“They flake out, and don’t vote,” McDermott said. “According to current polls, if [young people] don’t turn out, then McCain has close to an even shot.”

Recent negative, tactical campaigning in target Republican and independent markets has put off many pundits, but McDermott said such campaigning is historically effective. The Republican Party, McDermott said, has revolutionized the science of voter targeting in the last two decades. Republican campaign strategist Karl Rove, former deputy chief of staff to President George W. Bush (and now a political analyst) has helped to hone the art of micro-targeting.

In micro targeting, political strategists look at consumer databases and measure how consumer behavior affects voting behavior. For example: Are the owners of Jaguars in a certain suburb more likely to be motivated by a positive or negative ad?

Of course, both parties practice micro targeting. But the Republicans, McDermott said, have perfected it.

“Micro-targeting is genius; it’s absolutely a science,” she said. “[They can] target tiny regions based on data that companies have about every American, know what that person’s concerns probably are, and put the right [political] advertisement in that market.”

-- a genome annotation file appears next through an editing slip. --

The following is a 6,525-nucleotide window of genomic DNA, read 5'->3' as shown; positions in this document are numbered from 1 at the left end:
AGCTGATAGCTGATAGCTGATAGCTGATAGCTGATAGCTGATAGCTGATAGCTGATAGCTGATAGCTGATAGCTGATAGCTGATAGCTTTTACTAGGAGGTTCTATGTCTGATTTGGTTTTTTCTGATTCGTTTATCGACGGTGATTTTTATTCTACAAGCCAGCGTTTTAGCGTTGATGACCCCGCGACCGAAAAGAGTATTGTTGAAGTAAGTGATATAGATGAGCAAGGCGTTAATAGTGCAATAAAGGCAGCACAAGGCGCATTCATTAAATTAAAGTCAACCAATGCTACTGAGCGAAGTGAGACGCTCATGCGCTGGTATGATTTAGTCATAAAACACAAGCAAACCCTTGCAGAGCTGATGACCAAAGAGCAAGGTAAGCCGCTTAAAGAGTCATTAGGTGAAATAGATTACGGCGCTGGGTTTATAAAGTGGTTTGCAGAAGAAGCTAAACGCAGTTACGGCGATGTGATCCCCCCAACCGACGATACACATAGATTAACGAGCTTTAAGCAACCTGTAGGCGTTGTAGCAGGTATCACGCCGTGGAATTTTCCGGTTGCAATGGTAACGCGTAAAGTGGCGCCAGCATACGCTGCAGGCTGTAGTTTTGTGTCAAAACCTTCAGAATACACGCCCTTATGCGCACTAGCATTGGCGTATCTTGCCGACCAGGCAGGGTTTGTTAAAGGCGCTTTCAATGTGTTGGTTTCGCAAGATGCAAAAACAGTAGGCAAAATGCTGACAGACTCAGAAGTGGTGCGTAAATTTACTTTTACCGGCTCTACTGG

Since this year’s election could result in the nation’s first African-American president, the question of racism among voters, is an unprecedented, yet hard-to-measure aspect of voter behavior. A phenomenon known as the Bradley/Wilder effect refers to a discrepancy between voter opinion polls and the election outcome when a white candidate and an African-American candidate run against one another.

In 1982, Los Angeles Mayor Tom Bradley, an African American, narrowly lost his bid for governor of California even though he was several points ahead in the polls. Similar polling discrepancies, sometimes in double digits, showed up in the 1989 elections of L. Douglas Wilder, former governor of Virginia, and David Dinkins, former mayor of New York City.

“There is evidence that the [Bradley] effect is diminishing,” McDermott said, “but there is no doubt that it has potential right now. There are a lot of people out there for whom race is a serious issue, and when they go into the voting booths, who knows?”

With the nation’s demographics in shift, the emphasis on large swing states as the key to victory is changing, McDermott said. On Nov. 4, she will be watching the red states of Virginia and Florida, and the “purple” states of Maine and New Hampshire, as potential game changers. If Obama takes any or all of these states, she said, it could mean an “early evening.”

If not, McDermott points to the Mountain West states of Colorado, Nevada and Montana as ones that might buck a Republican tradition.

“They’re peripheral states you don’t think of,” she said, “but if you put enough of them together, you get an electoral college victory.”


More Top Stories in this issue:

Return to In Focus: Faculty and Research index


Return to Inside Fordham home page

Copyright © 2008, Fordham University.


Site  | Directories
Submit Search Request